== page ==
DDT was a pesticide that was used all across the United States beginning in the 1940s and ending in 1972 with a ban. Scientific evidence had shown that DDT could act as a carcinogen, harm the liver and the nervous system and the reproductive system. The chemical also almost wiped out the entire bird population of the continent, as written about in Silent Spring. Children went out to play in the smoke of the chemical as it was trucked through neighborhoods, as seen in the video below.
According to a new study of women whose mothers were exposed to the chemical during its 30 plus years of usage are at higher risk of hypertension, or high blood pressure. This serious medical condition can lead to stroke, myocardial infarction (heart attacks), heart failure, aneurysms of the arteries, peripheral arterial disease and is a cause of chronic kidney disease.
Previous lines of study have shown that people who had high levels of DDT in their systems were more likely to develop hypertension. This new report, out of UC Davis, is the first to indicate that fetal exposure to DDT could cause problems later on in life.
The research is part of a large study called Child Health and Development Studies and looked at 15,000 women from the San Francisco Bay Area who gave blood samples between 1959 and 1967 during their pregnancies. The study aims to analyze inter-generational contact with chemicals in the environment and what the effects are years after exposure.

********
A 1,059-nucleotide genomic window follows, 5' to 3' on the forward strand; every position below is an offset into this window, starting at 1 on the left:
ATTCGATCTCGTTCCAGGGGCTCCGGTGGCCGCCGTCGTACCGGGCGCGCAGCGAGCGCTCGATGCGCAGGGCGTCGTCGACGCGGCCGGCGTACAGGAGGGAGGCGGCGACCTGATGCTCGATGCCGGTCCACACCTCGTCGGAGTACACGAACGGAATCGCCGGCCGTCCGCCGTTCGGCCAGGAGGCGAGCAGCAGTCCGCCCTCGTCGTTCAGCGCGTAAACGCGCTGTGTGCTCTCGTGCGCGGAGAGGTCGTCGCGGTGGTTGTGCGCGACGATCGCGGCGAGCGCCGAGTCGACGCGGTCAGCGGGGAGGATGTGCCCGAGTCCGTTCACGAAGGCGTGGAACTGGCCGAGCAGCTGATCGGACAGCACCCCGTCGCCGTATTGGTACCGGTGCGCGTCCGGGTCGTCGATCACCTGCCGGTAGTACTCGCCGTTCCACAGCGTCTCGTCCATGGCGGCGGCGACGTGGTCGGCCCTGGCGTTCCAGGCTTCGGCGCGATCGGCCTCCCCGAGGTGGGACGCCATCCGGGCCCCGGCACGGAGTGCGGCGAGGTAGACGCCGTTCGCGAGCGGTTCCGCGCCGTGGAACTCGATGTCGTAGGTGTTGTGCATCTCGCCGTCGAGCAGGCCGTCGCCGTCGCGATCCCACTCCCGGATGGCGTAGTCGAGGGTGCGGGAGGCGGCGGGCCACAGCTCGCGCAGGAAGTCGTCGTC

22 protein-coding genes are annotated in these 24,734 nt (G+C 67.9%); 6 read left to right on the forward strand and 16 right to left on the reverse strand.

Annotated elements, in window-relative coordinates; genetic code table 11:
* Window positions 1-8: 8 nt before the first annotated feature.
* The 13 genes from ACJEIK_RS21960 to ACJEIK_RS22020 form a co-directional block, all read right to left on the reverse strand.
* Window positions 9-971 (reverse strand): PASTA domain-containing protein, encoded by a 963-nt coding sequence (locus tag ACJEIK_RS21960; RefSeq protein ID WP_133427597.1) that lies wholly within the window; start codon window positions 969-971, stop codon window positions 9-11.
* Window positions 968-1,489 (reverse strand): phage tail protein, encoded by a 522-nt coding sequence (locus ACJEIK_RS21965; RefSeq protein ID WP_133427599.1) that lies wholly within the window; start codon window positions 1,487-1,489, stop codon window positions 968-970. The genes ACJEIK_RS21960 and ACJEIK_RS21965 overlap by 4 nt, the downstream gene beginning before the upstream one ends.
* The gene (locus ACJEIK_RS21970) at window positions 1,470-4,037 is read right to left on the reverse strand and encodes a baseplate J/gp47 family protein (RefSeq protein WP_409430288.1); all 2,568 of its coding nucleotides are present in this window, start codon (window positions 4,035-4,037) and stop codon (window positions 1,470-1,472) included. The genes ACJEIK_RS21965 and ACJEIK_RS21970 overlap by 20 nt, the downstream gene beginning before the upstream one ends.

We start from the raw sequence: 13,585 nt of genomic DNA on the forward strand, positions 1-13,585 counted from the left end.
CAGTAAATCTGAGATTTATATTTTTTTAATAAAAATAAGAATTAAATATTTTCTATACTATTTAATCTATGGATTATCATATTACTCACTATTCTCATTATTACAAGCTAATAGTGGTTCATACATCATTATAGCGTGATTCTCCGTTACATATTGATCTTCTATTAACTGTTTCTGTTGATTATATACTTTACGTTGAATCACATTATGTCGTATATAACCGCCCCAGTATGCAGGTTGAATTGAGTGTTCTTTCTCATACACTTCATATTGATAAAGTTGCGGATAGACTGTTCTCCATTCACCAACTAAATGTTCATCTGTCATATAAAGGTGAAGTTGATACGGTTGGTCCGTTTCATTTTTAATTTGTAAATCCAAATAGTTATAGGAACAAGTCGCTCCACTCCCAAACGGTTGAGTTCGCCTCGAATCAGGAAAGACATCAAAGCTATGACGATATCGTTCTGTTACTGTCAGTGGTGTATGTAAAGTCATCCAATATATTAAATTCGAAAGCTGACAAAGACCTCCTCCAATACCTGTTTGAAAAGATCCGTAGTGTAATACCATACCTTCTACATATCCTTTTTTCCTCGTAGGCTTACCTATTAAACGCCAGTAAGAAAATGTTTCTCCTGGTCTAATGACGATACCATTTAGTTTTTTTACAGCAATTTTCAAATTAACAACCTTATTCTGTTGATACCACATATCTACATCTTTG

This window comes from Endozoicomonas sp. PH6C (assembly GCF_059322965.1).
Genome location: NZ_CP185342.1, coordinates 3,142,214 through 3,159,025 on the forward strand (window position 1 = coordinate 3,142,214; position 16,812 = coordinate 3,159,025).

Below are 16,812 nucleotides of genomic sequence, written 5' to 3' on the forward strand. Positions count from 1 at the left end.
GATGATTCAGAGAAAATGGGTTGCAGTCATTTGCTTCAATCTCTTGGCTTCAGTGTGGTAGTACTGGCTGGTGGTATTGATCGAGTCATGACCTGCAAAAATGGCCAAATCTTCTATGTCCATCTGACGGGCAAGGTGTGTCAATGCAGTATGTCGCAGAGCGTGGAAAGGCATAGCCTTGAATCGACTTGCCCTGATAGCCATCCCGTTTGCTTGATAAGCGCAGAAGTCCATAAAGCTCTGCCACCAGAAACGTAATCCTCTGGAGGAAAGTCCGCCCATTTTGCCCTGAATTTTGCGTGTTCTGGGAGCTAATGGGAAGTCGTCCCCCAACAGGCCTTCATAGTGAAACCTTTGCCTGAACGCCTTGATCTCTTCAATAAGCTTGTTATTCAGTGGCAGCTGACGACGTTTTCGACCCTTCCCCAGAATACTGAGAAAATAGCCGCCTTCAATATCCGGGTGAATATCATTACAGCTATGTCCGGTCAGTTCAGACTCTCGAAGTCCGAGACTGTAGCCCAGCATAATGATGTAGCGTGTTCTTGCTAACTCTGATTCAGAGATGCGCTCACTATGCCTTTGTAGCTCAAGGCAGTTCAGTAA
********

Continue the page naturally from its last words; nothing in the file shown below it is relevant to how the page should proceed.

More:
This present arm of the study surveyed 567 daughters of women who were in the original study about their health. Researchers said that a future study would access the prevalence of hypertension in men in the same category, having been exposed to DDT in the womb.
The women in the study were in their 30s and 40s and 110 had said that they suffered from hypertension and 70 of these women were currently on medication for the condition. Researchers found a correlation between the mother's high serum level of DDT and the prevalence of hypertension in daughters.
DDT remains in the environment because it degrades at a very slow rate. It can work its way up the food chain and can still enter the food chain. The chemical is currently being used, and is not banned, in developing countries because it is effective in killing mosquitoes that spread malaria.
The report published in the journal Environmental Health Perspectives can be found here.
Published by Medicaldaily.com